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Is "pay for the purchase" correct? Would it not mean something like "pay for the privilege of being able to buy something"? The context is a school newsletter and the phrase is as follows: "These funds were also used to pay for the purchase of an agenda for each student...". Thanks!

  • Don't overthink it. – Hot Licks Apr 5 '16 at 12:45
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    @HotLicks that's very much against the spirit of this forum isn't it? ;-) – Max Williams Apr 5 '16 at 12:46
  • As a corollary to Max's answer, technically if you were to parse this sentence literally you're right: "paying for the purchase of" something would be exchanging money for the ability to buy it. – John Clifford Apr 5 '16 at 12:47
  • The puzzle isn't the payment for the purchase. The puzzle is the purchase of agendas. :) – Lawrence Apr 5 '16 at 13:19
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"Pay for the purchase" is redundant, as "purchase" is a form of payment, so you've got two lots of paying in there. I would just say

"These funds were also used to purchase an agenda for each student..."

or

"These funds were also used to pay for an agenda for each student..."

The second option seems more natural to me but i think either is fine.

  • The only issue I have with your answer is it's unusual to "buy" an "agenda", so "pay for an agenda" is apt to be confusing. Your first wording makes it clearer that this is, in fact, what's being done, and it's not just a wording error. – Hot Licks Apr 5 '16 at 12:48
  • It's not redundant. A purchase on credit, for example, is paid for later. – MetaEd Apr 5 '16 at 12:54
  • @MετάEd Hmm, good point. "Pay for the purchase" still sounds redundant to me though. – Max Williams Apr 5 '16 at 12:58
  • @MετάEd Subtle distinction: a purchase on credit is paid for immediately, just not by the person making it. What is paid back later is the money the creditor put up for the item in place of the buyer. – John Clifford Apr 5 '16 at 13:08
  • If pay for the purchase is indeed redundant, then these too are redundant phrases: my dad paid this month's rent; we fought a war; * we ate dinner ; * she said a few confucius' sayings *; *joined the weed-joint. Using a redundantly longer sentence to avoid a not-so-redundant situation, is a greater redundant sin. – Blessed Geek Apr 5 '16 at 13:31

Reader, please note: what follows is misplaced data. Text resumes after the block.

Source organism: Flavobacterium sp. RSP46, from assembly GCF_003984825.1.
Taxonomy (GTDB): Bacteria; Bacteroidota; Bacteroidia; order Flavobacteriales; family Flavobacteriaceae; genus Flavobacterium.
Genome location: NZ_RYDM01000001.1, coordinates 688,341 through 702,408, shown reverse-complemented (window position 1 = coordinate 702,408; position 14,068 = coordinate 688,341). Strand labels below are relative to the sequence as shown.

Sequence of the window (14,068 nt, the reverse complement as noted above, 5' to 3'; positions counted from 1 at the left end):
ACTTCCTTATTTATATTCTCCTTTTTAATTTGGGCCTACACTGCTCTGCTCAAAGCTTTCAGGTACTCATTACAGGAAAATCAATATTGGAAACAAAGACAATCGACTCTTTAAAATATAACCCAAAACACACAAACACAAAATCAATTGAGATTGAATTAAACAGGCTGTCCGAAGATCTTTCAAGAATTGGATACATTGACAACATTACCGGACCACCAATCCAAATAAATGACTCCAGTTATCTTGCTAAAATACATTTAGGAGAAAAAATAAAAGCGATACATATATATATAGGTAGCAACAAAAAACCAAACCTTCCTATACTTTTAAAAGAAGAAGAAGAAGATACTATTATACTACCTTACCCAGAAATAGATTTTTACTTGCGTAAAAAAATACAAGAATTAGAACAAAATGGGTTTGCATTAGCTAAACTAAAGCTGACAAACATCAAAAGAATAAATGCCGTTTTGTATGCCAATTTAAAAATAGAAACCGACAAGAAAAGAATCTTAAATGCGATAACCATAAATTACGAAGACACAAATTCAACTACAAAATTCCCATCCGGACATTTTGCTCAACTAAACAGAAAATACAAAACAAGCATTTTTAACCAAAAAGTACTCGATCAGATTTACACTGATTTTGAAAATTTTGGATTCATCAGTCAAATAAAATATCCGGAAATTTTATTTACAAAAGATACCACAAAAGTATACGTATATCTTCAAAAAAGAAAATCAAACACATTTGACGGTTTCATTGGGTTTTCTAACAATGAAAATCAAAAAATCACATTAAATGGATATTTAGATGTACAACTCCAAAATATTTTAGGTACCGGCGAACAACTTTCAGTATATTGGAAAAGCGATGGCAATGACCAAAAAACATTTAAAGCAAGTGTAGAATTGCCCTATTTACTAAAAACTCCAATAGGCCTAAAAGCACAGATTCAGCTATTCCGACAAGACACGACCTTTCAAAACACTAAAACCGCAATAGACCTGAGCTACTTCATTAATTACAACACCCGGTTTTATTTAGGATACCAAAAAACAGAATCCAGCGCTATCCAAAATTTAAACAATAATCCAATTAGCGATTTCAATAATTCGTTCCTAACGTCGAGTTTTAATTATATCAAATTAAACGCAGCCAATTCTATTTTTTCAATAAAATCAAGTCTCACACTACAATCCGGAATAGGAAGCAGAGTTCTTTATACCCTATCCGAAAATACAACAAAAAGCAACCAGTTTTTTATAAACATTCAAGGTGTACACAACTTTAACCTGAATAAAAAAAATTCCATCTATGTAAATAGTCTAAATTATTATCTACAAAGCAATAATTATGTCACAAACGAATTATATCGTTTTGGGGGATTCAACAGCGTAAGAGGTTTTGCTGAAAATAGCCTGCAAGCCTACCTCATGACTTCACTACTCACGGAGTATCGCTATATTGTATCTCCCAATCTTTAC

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Technically, purchase refers to both the payment and the acquisition of what was paid for.

Purchase verb Acquire (something) by paying for it; buy - ODO

In common usage, however, purchase is sometimes used as a noun, for which the acquisition aspect of the transaction dominates. Consider this refund policy found via a web search (I am not knowingly affiliated with Quality Diam):

Please contact us if you are not satisfied with your purchase. We’ll let you know how to return your purchase. You may return the item in its original condition within 7 days of receiving it, for a full refund or an exchange. - QualityDiam

The purchase is said to be returnable in its original condition, with a full refund or exchange. This sounds very much like purchase is used as a reference (metonymic, perhaps) to the goods rather than the money.

Is "pay for the purchase" correct?

Given the above, the natural reading is that purchase was used as a noun that referred to whatever was acquired. In that case, the phrase is correct and refers to the payment for whatever was acquired.

  • But would not the usage of "purchase of an agenda" preclude that specific meaning? Purchase by itself, sure, but "purchase of something"? – PavelS Apr 5 '16 at 13:59
  • @PavelS I can see your point, but the natural reading still favours taking purchase to mean the acquisition in that context, rather than having the sentence refer to paying a purchasing agent. – Lawrence Apr 5 '16 at 14:37
  • @PavelS I had a discussion on this point, and Mr.ShinyandNew安宇 observed that since purchase follows the word the, it's not a verb there. So it's a noun in that context. – Lawrence Apr 5 '16 at 15:05

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